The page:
SWP Management

Looking north from the California Aqueduct Vista Point on Interstate 5 in Stanislaus County. DWR/2013.

The water supply availability for delivery by the SWP depends on rainfall, snowpack, runoff, reservoir storage, pumping capacity of SWP facilities, and regulatory and environmental mandates on SWP operations. Water from rainfall and snowmelt runoff is stored in SWP conservation facilities such as Lake Oroville, flows through the Delta and is delivered via SWP transportation facilities like the California Aqueduct. Water deliveries have ranged from 17 thousand acre-feet (af) in 1962 to about 3.7 million af in 2006.

Long-term Water Supply Contracts

While the SWP was being constructed in the 1960s, public agencies and local water districts signed long-term water supply contracts with DWR. Today, the 29 public agencies and local water districts are collectively known as the SWP long-term water contractors or simply, SWP water contractors. The water supply contracts (which expire in 2035) sets forth the maximum amount of SWP water a contractor may request annually (see Table A amounts, below). However, the amount of SWP water available for delivery will vary yearly, based on hydrologic conditions, current reservoir storage, and combined requests from the SWP water contractor.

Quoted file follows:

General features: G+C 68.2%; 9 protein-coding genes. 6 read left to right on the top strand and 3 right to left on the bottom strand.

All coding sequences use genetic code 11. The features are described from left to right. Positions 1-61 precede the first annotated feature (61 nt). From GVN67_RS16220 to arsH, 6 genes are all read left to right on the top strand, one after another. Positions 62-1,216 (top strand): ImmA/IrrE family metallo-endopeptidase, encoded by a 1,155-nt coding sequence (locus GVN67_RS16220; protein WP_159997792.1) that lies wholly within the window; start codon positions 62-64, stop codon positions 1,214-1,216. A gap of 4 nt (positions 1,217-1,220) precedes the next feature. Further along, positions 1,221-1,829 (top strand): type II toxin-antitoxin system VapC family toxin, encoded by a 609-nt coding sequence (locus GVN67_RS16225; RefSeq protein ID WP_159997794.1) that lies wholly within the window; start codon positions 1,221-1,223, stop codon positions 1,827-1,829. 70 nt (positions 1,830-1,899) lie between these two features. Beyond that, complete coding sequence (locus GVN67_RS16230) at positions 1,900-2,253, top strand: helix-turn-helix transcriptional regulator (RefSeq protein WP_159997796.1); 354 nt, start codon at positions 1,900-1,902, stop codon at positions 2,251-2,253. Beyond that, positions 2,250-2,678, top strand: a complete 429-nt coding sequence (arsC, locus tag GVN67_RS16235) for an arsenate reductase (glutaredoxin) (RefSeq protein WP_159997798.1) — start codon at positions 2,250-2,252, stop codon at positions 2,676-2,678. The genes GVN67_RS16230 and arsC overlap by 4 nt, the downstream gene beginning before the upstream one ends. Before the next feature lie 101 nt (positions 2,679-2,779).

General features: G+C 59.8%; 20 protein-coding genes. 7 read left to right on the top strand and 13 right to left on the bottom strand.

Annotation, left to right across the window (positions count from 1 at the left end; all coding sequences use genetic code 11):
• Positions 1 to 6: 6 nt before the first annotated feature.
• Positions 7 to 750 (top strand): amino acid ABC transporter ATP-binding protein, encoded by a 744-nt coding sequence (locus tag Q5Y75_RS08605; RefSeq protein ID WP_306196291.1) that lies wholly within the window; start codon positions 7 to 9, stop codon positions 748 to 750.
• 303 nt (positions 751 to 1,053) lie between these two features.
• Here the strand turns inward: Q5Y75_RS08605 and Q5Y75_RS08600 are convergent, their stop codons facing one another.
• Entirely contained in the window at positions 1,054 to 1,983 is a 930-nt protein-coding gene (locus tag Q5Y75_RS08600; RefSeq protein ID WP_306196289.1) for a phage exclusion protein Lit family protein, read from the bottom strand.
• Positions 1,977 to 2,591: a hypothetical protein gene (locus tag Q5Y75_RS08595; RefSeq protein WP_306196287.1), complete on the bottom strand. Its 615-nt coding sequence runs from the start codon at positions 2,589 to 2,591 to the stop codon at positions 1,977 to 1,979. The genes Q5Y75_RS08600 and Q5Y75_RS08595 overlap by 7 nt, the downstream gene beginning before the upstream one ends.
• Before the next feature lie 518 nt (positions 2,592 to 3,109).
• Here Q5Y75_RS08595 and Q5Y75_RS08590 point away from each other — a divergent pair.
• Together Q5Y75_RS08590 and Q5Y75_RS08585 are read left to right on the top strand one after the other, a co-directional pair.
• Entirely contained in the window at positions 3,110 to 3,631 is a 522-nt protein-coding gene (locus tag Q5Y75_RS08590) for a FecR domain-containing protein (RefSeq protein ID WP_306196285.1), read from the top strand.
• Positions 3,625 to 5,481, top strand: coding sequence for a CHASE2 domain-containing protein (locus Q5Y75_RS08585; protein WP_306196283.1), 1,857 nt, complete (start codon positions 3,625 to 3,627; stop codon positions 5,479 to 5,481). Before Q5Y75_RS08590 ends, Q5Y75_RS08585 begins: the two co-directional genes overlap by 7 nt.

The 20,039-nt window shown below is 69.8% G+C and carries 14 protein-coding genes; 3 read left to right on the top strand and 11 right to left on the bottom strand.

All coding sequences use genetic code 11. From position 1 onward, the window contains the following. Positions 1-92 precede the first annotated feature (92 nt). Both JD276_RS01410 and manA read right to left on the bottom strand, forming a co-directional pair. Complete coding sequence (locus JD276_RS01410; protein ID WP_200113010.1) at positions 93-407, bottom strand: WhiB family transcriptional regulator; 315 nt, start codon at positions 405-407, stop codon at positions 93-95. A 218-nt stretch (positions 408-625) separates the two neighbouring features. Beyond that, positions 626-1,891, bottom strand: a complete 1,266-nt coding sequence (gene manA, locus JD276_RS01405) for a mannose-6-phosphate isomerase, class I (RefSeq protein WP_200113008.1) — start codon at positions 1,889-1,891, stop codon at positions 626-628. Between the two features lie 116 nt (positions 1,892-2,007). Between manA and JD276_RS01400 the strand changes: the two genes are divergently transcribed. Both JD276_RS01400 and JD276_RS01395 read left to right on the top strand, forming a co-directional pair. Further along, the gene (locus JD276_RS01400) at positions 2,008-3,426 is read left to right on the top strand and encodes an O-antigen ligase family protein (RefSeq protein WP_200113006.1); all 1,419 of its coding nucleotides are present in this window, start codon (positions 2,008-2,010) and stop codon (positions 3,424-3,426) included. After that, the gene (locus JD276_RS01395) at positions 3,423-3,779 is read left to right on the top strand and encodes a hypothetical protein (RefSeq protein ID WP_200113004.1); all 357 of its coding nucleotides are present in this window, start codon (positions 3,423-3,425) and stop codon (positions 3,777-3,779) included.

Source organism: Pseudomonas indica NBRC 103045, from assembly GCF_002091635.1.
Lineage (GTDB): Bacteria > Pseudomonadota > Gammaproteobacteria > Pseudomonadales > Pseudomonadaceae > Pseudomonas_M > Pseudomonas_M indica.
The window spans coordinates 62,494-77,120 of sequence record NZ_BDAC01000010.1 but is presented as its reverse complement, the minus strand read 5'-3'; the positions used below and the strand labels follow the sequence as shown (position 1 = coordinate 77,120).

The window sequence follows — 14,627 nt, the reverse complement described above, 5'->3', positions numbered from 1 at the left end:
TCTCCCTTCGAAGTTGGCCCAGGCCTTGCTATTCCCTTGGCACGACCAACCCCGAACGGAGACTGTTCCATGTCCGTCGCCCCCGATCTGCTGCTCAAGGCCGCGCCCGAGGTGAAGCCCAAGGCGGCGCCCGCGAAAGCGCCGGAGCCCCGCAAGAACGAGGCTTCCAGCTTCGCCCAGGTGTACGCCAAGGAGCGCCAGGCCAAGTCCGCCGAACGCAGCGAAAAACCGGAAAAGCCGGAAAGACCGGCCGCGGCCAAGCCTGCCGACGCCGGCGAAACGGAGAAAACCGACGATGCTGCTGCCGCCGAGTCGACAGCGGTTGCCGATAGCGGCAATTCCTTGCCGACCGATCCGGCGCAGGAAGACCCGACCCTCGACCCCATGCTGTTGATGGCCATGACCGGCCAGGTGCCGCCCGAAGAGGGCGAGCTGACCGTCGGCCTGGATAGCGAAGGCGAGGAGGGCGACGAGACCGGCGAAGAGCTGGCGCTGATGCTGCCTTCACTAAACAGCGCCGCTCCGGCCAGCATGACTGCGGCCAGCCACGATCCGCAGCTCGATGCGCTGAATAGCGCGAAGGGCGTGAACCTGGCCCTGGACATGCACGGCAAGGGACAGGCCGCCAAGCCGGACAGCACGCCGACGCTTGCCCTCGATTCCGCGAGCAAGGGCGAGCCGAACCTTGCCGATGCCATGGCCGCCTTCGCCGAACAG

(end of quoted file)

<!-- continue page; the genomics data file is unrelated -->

Contractually, the SWP water contractors agree to repay principal and interest on both the general obligation bonds that funded the initial SWP construction and the revenue bonds that paid for additional facilities. The SWP water contractors also pay all associated costs, including labor and power, incurred for maintaining and operating the SWP facilities.

The SWP water contractors are principally located in the San Francisco Bay Area, the central California Coast, the San Joaquin Valley and Southern California. SWP contractor service areas extend from Plumas County in the north to San Diego County adjacent to the Mexican border. In total, the contractor service areas comprise almost one quarter of California's land area and more than two-thirds of its population. While most of the SWP water contractors have been in existence for many years, a number of new water districts have formed for the express purpose of contracting for SWP water.

The SWP made its first deliveries in 1962 to the Bay Area. In 1968, service was extended into the central and southern San Joaquin Valley and by 1972, Southern California areas began receiving their first SWP deliveries.

 

In most cases, SWP water contractors use SWP water to supplement their local or other imported supplies. Five SWP water contractors use SWP water primarily for agricultural purposes (mainly in the southern San Joaquin Valley); the remaining 24 primarily for municipal purposes.

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